Filling in the Pragmatic Personas template
Create a catchy label that combines their name and role or key characteristic. Alliteration helps make it memorable.
For example, if the product you are developing is sliced bread, you might target two personas: Tony Toastmaker and Sally the Sandwich Addict.
The names give you a quick, evocative reference point for later conversations.
Draw a picture of your persona to help you visualise them.
Encourage the team to get creative. You might find people start out anxious about their artistic talent but once they get going they tend to have fun. And the act of imagining what a persona looks like helps bring it to life.
In the past we have used stock photos. While they gave the finished product a glossy sheen we found that their bland, generic look prevented the persona from sticking in the mind.
Describe who the user is, and how they’ve come to use your product. You could also think of this as the situation or scenario that leads them to your product.
We’ve found people often want to stuff the Context box full of information better covered in About. Keep the Context section down to a few bullet points.
For instance the context for Tony Toastmaker might be:
Tony has just moved out on his own. He is:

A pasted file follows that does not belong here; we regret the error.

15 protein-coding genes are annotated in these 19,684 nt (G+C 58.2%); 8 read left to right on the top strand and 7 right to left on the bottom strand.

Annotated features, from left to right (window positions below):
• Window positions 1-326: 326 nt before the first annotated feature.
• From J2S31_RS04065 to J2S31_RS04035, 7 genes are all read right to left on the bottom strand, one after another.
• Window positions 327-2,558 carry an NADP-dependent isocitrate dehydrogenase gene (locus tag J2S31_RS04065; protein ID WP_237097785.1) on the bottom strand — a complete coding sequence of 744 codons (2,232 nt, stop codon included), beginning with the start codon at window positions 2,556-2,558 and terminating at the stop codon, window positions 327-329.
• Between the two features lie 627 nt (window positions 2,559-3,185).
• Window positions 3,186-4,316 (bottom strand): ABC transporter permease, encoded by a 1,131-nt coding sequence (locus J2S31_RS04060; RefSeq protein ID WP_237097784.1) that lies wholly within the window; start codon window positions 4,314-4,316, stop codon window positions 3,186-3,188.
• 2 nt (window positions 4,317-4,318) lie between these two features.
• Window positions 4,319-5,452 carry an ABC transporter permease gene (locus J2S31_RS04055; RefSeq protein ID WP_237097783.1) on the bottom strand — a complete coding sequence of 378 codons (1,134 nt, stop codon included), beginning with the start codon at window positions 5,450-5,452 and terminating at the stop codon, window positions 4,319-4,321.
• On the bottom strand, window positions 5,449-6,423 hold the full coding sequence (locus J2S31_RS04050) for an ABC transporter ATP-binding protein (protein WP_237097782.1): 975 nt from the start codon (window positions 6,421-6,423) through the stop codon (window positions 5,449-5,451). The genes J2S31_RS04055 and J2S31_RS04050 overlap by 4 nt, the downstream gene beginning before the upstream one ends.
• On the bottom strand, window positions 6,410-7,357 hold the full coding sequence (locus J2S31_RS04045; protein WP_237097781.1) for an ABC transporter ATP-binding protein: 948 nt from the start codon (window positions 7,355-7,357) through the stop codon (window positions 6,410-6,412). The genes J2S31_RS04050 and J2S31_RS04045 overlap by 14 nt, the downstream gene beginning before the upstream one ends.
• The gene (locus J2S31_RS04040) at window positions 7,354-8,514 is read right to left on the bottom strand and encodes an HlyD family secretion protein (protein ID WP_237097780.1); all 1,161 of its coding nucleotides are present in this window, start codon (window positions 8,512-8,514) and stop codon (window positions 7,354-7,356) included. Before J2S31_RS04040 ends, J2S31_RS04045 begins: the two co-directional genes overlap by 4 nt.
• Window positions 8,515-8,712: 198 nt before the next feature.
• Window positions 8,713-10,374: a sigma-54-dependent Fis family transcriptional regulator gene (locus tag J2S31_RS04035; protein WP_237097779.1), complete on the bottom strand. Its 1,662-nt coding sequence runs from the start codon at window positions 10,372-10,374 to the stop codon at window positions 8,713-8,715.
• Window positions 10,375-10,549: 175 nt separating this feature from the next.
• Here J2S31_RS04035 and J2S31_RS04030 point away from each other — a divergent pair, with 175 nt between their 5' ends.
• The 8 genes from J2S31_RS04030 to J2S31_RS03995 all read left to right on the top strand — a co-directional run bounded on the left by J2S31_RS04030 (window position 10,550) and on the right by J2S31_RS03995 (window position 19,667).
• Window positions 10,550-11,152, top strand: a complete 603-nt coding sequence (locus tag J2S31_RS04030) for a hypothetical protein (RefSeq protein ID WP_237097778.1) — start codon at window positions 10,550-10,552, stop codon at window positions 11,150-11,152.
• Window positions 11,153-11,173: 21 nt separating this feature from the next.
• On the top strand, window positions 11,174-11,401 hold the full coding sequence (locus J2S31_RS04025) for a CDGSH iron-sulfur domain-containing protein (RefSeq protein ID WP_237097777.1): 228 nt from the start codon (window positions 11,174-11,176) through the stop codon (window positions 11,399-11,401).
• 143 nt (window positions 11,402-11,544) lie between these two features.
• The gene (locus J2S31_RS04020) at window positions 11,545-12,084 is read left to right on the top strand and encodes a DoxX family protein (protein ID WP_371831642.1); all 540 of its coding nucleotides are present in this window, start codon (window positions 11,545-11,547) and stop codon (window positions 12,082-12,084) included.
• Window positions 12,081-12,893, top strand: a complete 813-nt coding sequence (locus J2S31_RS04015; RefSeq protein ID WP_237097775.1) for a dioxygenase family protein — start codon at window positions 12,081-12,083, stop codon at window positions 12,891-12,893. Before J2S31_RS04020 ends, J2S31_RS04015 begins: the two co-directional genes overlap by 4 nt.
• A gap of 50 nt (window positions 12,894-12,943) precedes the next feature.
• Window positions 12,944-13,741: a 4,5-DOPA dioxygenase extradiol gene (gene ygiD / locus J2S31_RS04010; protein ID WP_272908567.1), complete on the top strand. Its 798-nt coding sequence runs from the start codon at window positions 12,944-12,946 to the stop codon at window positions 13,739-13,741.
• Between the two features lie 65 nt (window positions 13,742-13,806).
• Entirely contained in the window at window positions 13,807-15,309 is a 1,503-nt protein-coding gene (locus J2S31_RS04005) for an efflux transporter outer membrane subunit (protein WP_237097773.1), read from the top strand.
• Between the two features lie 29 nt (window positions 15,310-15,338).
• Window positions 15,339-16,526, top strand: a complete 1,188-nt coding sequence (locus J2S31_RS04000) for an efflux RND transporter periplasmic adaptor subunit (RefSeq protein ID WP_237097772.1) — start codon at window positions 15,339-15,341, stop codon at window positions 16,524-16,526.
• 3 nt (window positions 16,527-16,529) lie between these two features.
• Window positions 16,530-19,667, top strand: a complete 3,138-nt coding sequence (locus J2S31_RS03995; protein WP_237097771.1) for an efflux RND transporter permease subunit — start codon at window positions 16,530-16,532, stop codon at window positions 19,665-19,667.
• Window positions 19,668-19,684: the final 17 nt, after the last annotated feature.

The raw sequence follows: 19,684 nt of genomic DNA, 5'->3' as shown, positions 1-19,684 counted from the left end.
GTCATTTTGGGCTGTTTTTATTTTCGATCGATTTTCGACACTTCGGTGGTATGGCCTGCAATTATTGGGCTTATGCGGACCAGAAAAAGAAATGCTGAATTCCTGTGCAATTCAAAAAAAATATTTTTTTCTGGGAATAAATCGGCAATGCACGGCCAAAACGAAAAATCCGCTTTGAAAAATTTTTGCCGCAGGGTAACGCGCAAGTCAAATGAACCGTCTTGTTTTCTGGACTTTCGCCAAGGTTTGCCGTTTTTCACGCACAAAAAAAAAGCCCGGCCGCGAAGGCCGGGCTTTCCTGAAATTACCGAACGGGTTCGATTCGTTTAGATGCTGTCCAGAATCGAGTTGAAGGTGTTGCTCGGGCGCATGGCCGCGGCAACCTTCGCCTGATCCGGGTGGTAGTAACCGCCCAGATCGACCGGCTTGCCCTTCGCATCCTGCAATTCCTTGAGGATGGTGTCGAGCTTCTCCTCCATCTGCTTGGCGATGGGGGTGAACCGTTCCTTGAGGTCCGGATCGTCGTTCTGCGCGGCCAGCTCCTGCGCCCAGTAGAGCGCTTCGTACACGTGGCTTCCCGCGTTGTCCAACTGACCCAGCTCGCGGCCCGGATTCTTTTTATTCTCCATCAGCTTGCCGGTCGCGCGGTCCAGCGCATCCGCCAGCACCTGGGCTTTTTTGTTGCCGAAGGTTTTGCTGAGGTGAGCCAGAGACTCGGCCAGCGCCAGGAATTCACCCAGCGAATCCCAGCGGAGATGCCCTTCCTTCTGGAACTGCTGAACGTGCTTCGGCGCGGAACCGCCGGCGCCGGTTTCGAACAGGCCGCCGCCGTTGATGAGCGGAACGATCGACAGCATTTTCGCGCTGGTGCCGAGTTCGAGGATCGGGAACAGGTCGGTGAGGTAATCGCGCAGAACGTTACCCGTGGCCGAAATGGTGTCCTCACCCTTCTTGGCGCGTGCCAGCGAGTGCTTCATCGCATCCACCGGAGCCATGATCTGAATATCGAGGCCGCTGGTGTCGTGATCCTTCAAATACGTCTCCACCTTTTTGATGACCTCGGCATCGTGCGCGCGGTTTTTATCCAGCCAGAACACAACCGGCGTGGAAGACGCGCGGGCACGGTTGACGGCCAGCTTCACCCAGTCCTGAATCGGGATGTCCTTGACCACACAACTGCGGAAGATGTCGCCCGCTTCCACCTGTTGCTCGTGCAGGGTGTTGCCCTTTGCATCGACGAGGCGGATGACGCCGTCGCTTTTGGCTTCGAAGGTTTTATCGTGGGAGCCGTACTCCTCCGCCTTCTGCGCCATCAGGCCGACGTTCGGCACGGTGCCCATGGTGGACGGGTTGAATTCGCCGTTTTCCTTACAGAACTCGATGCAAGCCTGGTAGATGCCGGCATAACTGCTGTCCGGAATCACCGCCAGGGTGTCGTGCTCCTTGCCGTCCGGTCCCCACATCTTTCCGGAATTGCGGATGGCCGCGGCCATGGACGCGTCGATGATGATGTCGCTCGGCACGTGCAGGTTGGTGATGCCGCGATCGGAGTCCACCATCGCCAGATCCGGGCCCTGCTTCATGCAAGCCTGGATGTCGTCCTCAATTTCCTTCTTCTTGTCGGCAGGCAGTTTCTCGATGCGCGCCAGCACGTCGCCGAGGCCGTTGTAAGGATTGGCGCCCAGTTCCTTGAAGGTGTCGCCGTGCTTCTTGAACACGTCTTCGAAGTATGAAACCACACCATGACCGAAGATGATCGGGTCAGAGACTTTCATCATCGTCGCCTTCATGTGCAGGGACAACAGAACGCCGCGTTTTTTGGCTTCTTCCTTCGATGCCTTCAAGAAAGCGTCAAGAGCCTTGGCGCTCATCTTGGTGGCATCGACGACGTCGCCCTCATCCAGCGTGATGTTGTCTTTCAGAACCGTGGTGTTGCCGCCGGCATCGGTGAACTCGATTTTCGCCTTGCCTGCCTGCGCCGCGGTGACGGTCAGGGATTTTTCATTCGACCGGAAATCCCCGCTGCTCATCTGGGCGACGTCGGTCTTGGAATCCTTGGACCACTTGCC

- a culinary novice
- attempting to master the art of preparing toast.
List characteristics of your persona that are relevant to the design of your product. These might include:
- their background and demographic details that affect how they’ll use your product
- their level of technical know-how
- the goals your product will help them achieve
- the pain points your product will help relieve
- how and when they’ll use your product
- what drives this persona to use your product
For our friend Tony, you might note that he is:
- a single male fending for himself for the first time
- domestically disadvantaged, with primitive cooking skills
- aiming for a totally toast-based diet
- frustrated by his tendency to hack bread into misshapen hunks that emerge from the toaster either burnt, raw or both at once
- often operating the toaster in the early hours of the morning when his faculties are impaired
- looking for dishes needing minimal preparation time due to being time-poor (Tony prioritises screen-based entertainment, sleep and scratching himself).
For each point in About, detail the implications for your product. What attributes will the product have as a result?
Watch out if you start listing features. This runs the risk of going into too much detail.
So, in order to meet Tony Toastmaker’s culinary needs, our new sliced bread would need to:
- allow toasting without previous experience, training or written instructions
- come in identical slices to avoid complex timing considerations when toasting
- be sliced thick enough to support various, substantial and adventurous toppings
- be sliced evenly to ensure uniform toasting
- come in easy-to-open packaging
- require zero pre-toasting preparation.
Pragmatic Personas are a powerful tool for putting the customer at heart of your product. You get to convert an abstract idea into a character whose traits you know and whose needs you understand. Where once you had a generic user, you now have a human face, made up but meaningful.
The Kick-off Kit
This post is part of a series covering the tools and templates you can use for a Project Kick-off.
Read about the persona we developed for our Scrummaker project.